We moved to the church's sanctuary and sat in the pews while Bill pointed out the many unusual features of the Universalist church built in 1834. In 1874 the interior was remodeled and trompe l'oeil paintings were added including a back drop to the altar that appeared to be three-dimensional. Bill contrasted the forms of religious services and interior appearances of such early Protestant churches with the more elaborate rituals and church interiors of Roman Catholic churches of the time.
From the church we went next door to the Ward House, a Federal-style cottage once the church parsonage for John Proctor, both pastor and founder of the hamlet of Childs. The restored interior is filled with period artifacts, photos and furniture and has a kitchen complete with zinc sink, cast iron stove and several ingenious and practical utensils.
Going east from the house, we entered the one-room cobblestone school house built in 1849 as Bill tolled a quaint school bell which is as old as the school itself. The wooden structure had an exterior fašade created of neatly mortared, lake-washed cobbles set off by corner quoins, sills and lintels of red Medina sandstone. After squeezing into the early school desks, we listened as Bill informed us of the school's history, then directing our attention to the room's original furnishings on a sloping floor and word puzzles on black-painted chalk boards. Above a line were the letters U and R; below the line was the number 18. These were followed by the letters U, R, A, Q, T even with the line. "You are over eighteen." And, "You are a cutie."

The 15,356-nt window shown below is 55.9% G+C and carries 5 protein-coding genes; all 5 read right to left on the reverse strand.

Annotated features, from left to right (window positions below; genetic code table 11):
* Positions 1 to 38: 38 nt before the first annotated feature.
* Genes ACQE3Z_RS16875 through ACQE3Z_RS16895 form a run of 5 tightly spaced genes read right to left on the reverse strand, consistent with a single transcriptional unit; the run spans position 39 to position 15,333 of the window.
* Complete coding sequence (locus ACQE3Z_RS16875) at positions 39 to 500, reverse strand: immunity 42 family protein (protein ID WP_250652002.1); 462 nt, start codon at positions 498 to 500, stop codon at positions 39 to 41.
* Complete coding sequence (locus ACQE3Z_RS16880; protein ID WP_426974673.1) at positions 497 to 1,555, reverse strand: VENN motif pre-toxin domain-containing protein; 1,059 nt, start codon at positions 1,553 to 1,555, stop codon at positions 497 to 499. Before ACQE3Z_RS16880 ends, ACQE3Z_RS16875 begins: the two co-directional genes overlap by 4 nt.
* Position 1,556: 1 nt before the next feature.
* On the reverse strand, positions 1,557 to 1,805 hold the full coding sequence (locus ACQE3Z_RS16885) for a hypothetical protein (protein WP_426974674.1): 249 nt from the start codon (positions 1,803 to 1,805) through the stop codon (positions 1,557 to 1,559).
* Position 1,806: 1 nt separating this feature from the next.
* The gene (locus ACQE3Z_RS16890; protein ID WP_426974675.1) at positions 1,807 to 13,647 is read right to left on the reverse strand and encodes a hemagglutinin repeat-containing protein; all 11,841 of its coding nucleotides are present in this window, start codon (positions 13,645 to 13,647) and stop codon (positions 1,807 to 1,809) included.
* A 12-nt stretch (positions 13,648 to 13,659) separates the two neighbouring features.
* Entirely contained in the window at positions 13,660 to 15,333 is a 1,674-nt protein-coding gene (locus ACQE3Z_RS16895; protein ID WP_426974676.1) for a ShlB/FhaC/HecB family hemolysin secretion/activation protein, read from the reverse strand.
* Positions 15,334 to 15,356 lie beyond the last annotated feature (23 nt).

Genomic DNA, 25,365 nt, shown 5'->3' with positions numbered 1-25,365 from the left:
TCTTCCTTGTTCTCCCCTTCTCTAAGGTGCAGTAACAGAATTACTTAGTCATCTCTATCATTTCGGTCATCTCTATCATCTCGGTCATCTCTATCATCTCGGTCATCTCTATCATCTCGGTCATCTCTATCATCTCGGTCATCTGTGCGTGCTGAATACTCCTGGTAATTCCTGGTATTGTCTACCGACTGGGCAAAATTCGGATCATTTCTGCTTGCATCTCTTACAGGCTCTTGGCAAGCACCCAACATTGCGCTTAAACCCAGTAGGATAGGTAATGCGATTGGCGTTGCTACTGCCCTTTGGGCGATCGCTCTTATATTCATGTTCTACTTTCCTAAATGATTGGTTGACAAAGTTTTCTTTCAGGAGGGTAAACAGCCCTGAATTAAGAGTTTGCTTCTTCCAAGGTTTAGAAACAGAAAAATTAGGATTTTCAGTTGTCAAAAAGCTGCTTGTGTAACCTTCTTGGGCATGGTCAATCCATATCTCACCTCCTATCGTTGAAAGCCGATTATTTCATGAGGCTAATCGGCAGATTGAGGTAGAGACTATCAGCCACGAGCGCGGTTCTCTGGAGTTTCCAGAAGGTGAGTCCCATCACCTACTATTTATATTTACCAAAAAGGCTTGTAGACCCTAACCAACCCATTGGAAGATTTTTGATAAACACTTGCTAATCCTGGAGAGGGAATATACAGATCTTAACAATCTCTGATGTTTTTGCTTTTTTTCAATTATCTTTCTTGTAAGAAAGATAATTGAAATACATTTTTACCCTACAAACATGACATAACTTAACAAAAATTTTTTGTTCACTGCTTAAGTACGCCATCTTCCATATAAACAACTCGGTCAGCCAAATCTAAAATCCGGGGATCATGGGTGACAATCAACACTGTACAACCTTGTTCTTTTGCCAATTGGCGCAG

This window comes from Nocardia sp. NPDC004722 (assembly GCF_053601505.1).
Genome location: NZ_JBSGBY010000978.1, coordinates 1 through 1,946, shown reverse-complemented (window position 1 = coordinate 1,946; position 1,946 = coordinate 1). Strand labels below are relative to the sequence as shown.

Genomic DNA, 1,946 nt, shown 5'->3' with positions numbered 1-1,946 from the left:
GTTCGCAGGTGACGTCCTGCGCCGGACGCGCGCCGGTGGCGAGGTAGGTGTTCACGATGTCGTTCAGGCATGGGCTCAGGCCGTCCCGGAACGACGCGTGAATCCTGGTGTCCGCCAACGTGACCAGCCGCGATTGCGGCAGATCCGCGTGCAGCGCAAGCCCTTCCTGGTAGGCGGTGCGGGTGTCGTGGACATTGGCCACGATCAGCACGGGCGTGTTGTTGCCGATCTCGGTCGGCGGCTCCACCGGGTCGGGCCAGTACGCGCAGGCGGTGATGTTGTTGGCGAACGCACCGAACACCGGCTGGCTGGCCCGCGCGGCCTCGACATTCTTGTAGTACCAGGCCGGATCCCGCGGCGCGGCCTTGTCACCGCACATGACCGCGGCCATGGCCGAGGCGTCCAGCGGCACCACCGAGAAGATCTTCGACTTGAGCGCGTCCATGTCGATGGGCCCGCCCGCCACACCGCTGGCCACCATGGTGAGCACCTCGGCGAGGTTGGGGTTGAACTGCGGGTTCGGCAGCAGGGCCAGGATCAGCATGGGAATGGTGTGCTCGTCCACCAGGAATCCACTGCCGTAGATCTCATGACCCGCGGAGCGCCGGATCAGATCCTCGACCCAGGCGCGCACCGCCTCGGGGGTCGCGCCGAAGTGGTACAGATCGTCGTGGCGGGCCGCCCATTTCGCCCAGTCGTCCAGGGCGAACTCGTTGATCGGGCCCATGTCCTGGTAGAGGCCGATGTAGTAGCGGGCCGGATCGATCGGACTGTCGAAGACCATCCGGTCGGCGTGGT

Farther southwest, across Route 104, the Cobblestone Society has restored four additional wooden buildings: a 1922 blacksmith shop with an overhead belt system to power machines, an 1875 print shop with a printing press, type cases and other printing equipment, a building built in 1838 for a cobbler's shop and now holding materials once used by a harness maker and shoe repairer, and the Farmer's Hall dating to 1855 which served as the Old Kendall Town Hall and now contains early farm implements and tools.